DUBLINERS will no longer have to put up with oversized pictures of politicians on lampposts – outside of election time at least.
Dublin City Council has drawn up revised rules for public notices stipulating that the text must take up 75pc of any poster.
It means pictures will be restricted to the remaining 25pc. The condition has been included in an updated protocol for posters which is to come before city councillors for approval.
However, the rules don't apply to election placards erected ahead of polling day.
The protocol, first introduced in 2007, allows for flyers to be posted up around the city advertising meetings or events.
But since then, the council has come across many instances where the details of the meeting are dwarfed by a photo or political message.
It was felt some notices were effectively advertising a politician, rather than an event.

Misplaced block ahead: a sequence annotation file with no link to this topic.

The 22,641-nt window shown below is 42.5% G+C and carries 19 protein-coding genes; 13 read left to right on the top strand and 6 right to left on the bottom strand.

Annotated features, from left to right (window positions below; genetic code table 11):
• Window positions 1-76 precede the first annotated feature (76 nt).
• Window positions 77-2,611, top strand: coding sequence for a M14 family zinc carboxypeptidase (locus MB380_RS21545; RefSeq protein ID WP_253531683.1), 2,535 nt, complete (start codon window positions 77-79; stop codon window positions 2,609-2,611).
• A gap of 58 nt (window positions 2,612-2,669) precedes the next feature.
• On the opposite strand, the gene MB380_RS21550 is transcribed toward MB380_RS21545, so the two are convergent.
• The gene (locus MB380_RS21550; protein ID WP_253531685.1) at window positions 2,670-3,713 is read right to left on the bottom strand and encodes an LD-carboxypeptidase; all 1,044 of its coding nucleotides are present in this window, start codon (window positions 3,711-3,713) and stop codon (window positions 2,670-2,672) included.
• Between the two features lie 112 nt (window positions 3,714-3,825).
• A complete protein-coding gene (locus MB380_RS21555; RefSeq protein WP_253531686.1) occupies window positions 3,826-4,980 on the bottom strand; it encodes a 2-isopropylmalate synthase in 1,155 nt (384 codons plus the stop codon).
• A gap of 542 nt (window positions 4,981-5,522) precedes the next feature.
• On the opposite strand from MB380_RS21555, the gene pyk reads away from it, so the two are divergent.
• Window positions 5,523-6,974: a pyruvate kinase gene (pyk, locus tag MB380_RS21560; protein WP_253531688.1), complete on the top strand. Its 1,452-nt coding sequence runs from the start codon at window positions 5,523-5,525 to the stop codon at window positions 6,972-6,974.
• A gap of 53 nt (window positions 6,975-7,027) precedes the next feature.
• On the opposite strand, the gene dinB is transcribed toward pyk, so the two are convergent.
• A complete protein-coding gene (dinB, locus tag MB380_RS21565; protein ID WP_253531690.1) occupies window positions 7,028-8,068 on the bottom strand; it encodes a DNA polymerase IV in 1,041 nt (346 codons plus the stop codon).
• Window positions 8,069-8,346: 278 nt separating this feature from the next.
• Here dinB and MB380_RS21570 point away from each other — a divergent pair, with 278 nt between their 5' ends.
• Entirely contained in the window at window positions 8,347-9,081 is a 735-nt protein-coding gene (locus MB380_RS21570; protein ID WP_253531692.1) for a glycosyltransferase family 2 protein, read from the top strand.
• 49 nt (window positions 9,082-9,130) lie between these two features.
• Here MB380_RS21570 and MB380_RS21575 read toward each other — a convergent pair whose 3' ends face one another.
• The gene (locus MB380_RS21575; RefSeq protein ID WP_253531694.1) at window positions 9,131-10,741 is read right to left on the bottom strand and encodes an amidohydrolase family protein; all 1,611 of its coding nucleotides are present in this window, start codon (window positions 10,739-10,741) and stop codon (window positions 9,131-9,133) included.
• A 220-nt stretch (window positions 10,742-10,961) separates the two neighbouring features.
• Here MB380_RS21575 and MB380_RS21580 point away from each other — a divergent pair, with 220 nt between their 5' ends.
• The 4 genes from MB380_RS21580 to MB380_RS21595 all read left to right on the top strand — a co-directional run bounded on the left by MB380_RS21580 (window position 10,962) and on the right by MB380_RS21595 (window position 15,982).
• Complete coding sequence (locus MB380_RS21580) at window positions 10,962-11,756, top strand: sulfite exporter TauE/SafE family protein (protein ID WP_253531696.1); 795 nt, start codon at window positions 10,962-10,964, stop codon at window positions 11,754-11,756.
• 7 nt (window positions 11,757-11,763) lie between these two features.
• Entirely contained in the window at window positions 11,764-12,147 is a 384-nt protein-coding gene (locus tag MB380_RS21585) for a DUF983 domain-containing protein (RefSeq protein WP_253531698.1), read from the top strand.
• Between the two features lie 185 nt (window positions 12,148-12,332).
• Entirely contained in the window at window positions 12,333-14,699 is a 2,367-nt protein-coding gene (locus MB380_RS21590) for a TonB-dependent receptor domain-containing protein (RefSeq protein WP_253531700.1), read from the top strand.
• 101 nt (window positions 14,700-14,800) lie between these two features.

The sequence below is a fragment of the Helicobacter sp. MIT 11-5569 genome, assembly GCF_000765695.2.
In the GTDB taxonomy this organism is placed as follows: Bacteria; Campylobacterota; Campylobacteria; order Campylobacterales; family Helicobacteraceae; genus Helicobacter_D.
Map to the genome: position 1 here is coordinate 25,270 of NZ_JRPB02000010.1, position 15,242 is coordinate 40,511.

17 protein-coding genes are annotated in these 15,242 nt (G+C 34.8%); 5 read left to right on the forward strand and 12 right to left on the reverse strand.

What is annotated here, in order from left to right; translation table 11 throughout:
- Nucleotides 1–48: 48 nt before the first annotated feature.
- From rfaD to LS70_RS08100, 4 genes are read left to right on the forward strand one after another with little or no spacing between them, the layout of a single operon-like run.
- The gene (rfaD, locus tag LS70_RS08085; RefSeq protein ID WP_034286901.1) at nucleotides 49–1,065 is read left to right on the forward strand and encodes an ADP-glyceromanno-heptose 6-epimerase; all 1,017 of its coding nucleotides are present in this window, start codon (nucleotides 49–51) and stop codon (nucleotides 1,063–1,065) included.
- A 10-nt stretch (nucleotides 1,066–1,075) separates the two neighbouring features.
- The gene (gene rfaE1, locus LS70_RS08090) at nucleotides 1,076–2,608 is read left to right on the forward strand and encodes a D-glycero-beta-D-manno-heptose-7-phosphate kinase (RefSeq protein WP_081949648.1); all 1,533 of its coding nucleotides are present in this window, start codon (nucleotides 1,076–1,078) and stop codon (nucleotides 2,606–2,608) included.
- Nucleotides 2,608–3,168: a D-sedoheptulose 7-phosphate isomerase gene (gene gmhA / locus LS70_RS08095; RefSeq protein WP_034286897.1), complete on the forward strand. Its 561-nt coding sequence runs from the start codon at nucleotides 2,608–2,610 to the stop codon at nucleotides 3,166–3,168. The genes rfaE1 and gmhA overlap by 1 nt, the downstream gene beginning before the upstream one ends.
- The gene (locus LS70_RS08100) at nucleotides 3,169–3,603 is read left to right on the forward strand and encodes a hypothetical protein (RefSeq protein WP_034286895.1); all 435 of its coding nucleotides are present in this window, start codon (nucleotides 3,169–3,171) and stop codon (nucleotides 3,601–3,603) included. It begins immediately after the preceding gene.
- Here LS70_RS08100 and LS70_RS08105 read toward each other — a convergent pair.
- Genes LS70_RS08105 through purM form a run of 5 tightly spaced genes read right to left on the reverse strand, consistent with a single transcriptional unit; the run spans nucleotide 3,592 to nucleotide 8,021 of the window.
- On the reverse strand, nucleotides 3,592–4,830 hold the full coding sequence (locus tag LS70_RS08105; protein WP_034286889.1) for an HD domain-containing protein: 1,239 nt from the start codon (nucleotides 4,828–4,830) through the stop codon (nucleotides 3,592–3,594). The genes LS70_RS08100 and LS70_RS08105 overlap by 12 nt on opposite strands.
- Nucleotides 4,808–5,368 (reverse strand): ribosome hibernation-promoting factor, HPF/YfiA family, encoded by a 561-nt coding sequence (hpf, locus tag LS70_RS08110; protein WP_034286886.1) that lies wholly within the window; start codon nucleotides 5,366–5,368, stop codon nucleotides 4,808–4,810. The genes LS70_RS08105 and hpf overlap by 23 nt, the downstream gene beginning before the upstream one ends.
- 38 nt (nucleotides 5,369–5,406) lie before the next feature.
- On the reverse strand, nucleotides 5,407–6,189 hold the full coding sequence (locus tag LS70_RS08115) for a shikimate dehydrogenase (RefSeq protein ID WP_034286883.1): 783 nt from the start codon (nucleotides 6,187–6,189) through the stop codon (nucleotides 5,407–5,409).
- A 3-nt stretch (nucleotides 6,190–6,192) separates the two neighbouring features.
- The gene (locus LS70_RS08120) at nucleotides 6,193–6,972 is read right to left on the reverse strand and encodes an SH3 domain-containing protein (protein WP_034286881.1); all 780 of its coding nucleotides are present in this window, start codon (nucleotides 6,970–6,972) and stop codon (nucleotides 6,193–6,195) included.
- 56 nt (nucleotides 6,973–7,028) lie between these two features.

The revised guidelines state: "The poster must have at a minimum 75pc of the poster layout detailing the details of the meeting and this content must be clearly visible to members of the public."
Further changes limit the number of notices to 500 in respect of each event.
"The protocol has worked extremely well in controlling postering within the city and there has been practically full co-operation from most organisations," local authority official Hugh Coughlan said.
He said the council has received 750 applications to put up posters since the protocol was introduced.
Speaking previously, Mr Coughlan said that, on some notices, the meeting details were at times "barely legible" and the council received queries "about the true purpose of the poster".
The existing rules also specify that the local authority can refuse permission for vulgar or offensive ads, though the criteria are not set out.
Consideration was also given to expanding the number of streets on which public notices were banned altogether. They are prohibited on Grafton Street, Henry Street and O'Connell Street at all times.